CBP processing centers are no place for a child, and certainly not one with flu. At the CBP facility called Ursula our delegation visited in June, you were immediately confronted by overwhelming sensory responses upon arrival. The smell of urine, feces and sweat. The sight of what looked like a sea of silver, which was really just mylar blankets completely covering the concrete floors. You could hardly tell that children were underneath them. The only sound was crinkling mylar as they moved – no talking, no laughter. There were so many children with bloodshot, bulging eyes, expressionless and exhausted. There were no private exam rooms or appropriate spaces for ill children to rest and receive care.
As horrifying as these conditions are, what’s now happening to immigrant children and their families is even worse due to the Trump Administration’s so-called “Migrant Protection Protocols,” or MPP. With no thought to the dangers children would face in Mexico and no mass-scale humanitarian response, the Department of Homeland Security is right now forcing all families seeking asylum in the U.S. to instead return to Mexico to await their hearings. Media reports indicate that the administration has sent more than 60,000 families back to Mexico.
Faced with abductions, gang rapes, kidnappings and murders in Mexico, parents are making the heart-wrenching decision to send their children across the border alone because MPP is not supposed to impact unaccompanied children. This policy must be ended right away.
“Carlos is gone, but we are all here together, and we must use our voices to urge our elected leaders to prevent what happened to Carlos from ever happening to another child ever again”
It is our hope that policymakers and the media will keep shining a light on what is happening to children in Mexico. The release of this video of Carlos should incite us all to speak out, not just for a transparent and fair investigation into his death, but also for an immediate end to MPP and immediate passage of H.R. 3239 and S.2135, legislation passed by the House in July and currently held up in the Senate which would require basic humanitarian standards in CBP facilities like the one where Carlos died.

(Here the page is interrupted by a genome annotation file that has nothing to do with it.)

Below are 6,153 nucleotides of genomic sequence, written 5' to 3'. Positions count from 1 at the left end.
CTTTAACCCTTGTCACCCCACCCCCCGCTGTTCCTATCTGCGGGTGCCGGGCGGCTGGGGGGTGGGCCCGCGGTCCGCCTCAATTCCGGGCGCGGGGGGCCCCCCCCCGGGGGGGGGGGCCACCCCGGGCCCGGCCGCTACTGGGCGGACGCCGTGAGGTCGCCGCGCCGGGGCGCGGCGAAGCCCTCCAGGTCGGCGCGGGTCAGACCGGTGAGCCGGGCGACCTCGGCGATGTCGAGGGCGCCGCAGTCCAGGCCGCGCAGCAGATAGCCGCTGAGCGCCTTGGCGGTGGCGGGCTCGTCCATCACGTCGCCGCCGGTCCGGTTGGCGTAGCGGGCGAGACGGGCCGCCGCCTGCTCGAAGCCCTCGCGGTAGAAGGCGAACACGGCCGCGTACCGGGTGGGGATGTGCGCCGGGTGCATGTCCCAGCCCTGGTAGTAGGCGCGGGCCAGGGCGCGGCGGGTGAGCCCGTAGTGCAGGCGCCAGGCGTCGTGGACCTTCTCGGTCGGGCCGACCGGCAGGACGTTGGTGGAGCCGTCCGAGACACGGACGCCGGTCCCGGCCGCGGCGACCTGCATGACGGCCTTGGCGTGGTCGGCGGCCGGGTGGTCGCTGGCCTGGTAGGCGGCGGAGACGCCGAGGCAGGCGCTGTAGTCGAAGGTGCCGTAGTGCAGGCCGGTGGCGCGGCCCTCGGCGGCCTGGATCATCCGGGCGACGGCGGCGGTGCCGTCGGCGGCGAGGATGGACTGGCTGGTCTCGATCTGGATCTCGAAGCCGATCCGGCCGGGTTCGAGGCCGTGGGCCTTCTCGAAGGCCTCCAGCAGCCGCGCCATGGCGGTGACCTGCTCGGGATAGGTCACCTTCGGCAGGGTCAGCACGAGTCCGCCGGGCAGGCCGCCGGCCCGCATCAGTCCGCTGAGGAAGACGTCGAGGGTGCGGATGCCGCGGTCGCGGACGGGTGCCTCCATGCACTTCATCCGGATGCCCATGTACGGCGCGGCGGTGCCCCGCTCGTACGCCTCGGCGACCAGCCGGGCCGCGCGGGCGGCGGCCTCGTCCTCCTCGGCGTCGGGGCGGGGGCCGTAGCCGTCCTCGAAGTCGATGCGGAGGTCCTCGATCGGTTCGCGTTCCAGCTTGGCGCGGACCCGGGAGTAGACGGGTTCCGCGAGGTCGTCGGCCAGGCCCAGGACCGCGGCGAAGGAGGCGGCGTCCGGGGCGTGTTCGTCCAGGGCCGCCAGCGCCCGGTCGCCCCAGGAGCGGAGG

Until these things happen, what can be done?
Carlos is gone, but we are here, with a pen and a platform, on behalf of 67,000 pediatricians who care for children every day, to share his story.
Carlos is gone, but you are here too, reading these words and watching his final moments, bearing witness to what happened to him and what is happening to other migrant children right now.
Carlos is gone, but we are here together, and we must use our voices to urge our elected leaders to prevent what happened to Carlos from ever happening to another child ever again.
It’s all we can do, and it’s what we must do.
* The views expressed in this article are those of the authors, and not necessarily those of the American Academy of Pediatrics.
Sara “Sally” H. Goza, MD, FAAP, is the 2019 President-Elect of the American Academy of Pediatrics. Dr Goza is a general pediatrician and has had the privilege of taking care of children in her hometown of Fayetteville, Ga., for over 30 years. She is a managing partner in First Georgia Physicians Group.
Kyle Yasuda, MD, FAAP, is the current resident of the American Academy of Pediatrics. Dr. Yasuda formerly worked in primary care pediatric practice for 18 years prior to joining the University of Washington School of Medicine where he served as clinical professor of pediatrics for 16 years and medical director of the associated pediatric clinics.